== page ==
Accepting change.

Finding a purpose.

Only the Tippins themselves will ever be able to fully understand what they’ve been through since January 27, 1996. I may have helped write their story, and you have an opportunity to relive it, but John and Stella have lived it.

Still, we did our best to present the full story. All the victories and setbacks, the good times and hardships—they’re all here. Nothing was sugarcoated or exaggerated—and trust me, you might have a difficult time believing some of John’s adventures!

From the start, John made the purpose of this book clear: He wanted to share his experiences and tell the world how sudden wealth can impact people’s lives. There were suggestions that he make the project more marketable by focusing on his winning strategies in Las Vegas (and there is a chapter in the book that provides helpful tips for you gaming enthusiasts), but John was pretty adamant. “This isn’t about winning money in Las Vegas,” he insisted. “This is about what happens after you win money in Las Vegas, or the lottery, or wherever.”

I know what you’re thinking, and you’re right. That’s easier said than done.


John Tippin, I discovered, is an accomplished poet, writer, songwriter...and a good man. “Moments. We all have them,” he once wrote. “What did you do with yours?”

This book is about what one man did with his.

In the end, however, I Did It! is also about learning a few of life’s invaluable lessons. One such lesson is this: No matter what cards you’re dealt with, you have to play them to the best of your ability. You might decide to raise the stakes, or you can fold completely and try to start over. But as John discovered, you can’t let other people try to play your hand for you.

It’s your life, and so it’s your call.

Five years after winning $11.9 million and making headlines across the country, John and Stella Tippin are only now enjoying their wealth on their terms. “It was all kind of overwhelming in the beginning, and it took some time to bring ourselves up to speed in understanding what our good fortune has brought us,” John told me. “The quicker you can reach that stage, the better life will be.”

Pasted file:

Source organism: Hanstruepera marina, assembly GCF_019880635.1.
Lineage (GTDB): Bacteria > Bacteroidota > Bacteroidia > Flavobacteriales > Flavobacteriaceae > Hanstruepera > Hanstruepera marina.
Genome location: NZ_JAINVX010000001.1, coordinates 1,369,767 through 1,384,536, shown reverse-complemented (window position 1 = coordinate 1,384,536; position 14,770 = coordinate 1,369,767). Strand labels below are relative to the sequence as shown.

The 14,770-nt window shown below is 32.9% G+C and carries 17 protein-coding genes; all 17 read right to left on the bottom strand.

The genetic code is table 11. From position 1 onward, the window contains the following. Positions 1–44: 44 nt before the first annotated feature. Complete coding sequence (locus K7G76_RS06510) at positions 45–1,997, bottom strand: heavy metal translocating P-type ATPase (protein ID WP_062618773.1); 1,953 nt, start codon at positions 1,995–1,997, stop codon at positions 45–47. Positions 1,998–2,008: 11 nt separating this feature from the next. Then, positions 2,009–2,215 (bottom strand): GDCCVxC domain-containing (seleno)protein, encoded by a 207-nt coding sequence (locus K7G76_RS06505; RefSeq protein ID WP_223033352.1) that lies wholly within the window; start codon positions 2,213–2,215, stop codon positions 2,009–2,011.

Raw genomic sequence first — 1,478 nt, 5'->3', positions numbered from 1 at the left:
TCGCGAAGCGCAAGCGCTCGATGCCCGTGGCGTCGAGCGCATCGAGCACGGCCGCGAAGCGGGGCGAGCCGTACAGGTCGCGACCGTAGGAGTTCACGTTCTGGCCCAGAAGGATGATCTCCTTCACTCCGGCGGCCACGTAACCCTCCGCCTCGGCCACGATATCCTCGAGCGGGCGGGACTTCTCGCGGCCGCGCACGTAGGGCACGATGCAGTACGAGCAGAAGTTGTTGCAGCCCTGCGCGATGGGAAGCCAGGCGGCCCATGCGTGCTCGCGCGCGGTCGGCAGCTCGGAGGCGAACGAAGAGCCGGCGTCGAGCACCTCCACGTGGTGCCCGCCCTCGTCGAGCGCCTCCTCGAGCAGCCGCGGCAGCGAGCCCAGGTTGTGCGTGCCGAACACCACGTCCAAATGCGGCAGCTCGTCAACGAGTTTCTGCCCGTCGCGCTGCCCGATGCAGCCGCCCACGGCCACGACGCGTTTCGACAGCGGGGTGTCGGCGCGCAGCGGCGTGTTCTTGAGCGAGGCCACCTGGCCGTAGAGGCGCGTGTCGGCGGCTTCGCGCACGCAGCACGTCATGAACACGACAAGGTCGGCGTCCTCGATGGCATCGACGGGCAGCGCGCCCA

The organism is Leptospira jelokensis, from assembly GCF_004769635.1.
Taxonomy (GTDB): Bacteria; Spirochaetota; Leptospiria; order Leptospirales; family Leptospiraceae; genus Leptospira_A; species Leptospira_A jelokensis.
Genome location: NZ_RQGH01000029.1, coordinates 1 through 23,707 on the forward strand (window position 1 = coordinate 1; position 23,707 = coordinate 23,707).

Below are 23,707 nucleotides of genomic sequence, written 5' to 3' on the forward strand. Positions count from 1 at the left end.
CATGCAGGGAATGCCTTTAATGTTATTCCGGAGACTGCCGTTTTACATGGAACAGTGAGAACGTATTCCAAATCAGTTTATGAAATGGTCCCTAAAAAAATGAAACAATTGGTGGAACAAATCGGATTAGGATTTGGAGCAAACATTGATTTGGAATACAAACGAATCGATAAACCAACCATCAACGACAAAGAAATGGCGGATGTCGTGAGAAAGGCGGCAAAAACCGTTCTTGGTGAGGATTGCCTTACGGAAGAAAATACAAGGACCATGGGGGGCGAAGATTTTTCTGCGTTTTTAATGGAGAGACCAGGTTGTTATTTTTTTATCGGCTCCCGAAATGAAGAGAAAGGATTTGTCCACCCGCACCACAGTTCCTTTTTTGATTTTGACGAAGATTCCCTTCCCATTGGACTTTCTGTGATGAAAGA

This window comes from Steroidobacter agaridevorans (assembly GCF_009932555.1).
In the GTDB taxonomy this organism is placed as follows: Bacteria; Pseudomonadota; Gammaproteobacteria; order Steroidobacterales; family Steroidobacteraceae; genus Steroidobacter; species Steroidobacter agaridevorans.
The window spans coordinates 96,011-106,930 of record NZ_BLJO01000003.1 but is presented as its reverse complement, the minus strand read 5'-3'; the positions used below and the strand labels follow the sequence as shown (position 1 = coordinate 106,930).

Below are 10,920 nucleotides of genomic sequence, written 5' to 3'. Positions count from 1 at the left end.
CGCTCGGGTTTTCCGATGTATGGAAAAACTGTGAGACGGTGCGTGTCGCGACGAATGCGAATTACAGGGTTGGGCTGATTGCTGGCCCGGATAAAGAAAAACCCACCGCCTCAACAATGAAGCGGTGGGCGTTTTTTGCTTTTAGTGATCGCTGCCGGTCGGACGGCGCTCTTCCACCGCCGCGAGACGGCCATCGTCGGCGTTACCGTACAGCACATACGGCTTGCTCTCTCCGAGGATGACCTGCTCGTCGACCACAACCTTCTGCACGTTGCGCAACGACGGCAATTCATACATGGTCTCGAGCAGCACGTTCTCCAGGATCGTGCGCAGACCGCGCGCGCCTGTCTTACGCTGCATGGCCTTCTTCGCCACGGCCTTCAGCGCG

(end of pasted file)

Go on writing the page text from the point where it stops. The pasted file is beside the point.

Like I said, better late than never.


—Lance Tominaga, January 14, 2001







Monday, January 29, 1996. The cab pulled up in front of [xxxx] Ala Napunani Street in Salt Lake, a pleasant and relatively tranquil residential area in Honolulu, and came to a quiet halt. The driver got out of the vehicle and retrieved two suitcases from the trunk.

My wife exited the cab from the rear door, and I followed. We paid the taxi driver, grabbed our bags and headed for the lobby of the building. In the elevator, we both leaned back and breathed a weary sigh.

It had been quite a trip, and we were both tired.

Very tired.

When we reached the third floor, we got out and headed for the first apartment door just outside the elevator. Entering our humble abode, I dropped the suitcases in the middle of the living room, and we both plopped into the overstuffed chairs surrounding the coffee table.

We looked at each other for a moment, my wife and I, and we didn’t know whether to laugh or cry. Over the weekend, we knew, we had gone through something that can only be described as phenomenal. Even more, we understood that the past couple of days were just the beginning.

Life as we once knew it had changed.

“Stella, why don’t you get us something to drink?” I finally said. “I’ll go check on our phone messages.”

As Stella got up and headed for the kitchen, I stumbled toward our answering machine and could see its message light flashing in an almost desperate fashion. It was as though it was telling me, “Will you please check your messages already? I’m about ready to burst at the seams unless you lighten my load!”

“Well, here we go,” I muttered. I put a finger to the “Retrieve Message” button and pushed it. I could almost feel the machine sighing in relief.



Saturday, January 27. 4:48 P.M.

“Hi. This is Ann McDuffie from the Honolulu Advertiser.

Please call me at ___. Thank you.” Clickkk.



Saturday, January 27. 5:38 P.M.

“Hey, John and Stella! This is Wally. I just heard the news! Congratulations! (In the background, a woman echos

“Congratulations!”) It couldn’t have happened to a better guy!

Hey, if you decide to buy a golf course, remember that I’d like

to reserve a tee time once in awhile! (Laughter in the background.)

Man, this is great! Good, good, good going! Aloha!” Clickkk.



Saturday, January 27. 5:48 P.M.

“Hello, this is Alan from Channel 9 calling. My number is ___. I just want to wish you a warm congratulations. Thank you. Buh-bye.” Clickkk.



Saturday, January 27. 6:33 P.M.

“Hey John and Stella! Someone called me from Las Vegas

and told me the news. Congratulations!” Clickkk.



Saturday, January 27. 7:27 P.M.

“Hi JaeTee, this is Bertha. I’m calling to congratulate you!

I’m also wondering whether you’re coming back to work?

Good luck and congratulations. Bye!” Clickkk.



Saturday, January 27. 9:00 P.M.

“Hi. This is Patricia L. at KHNL News. I wanted to say congratulations,

and I also wanted to see if we could interview you when

you got back. We’re really excited about your...well, your newfound wealth, I guess. Give us a call at ___. Thanks.” Clickkk.



Saturday, January 27. 9:51 P.M.

“Hi, Mr. Tippin. My name is Honey calling for Channel 2 News.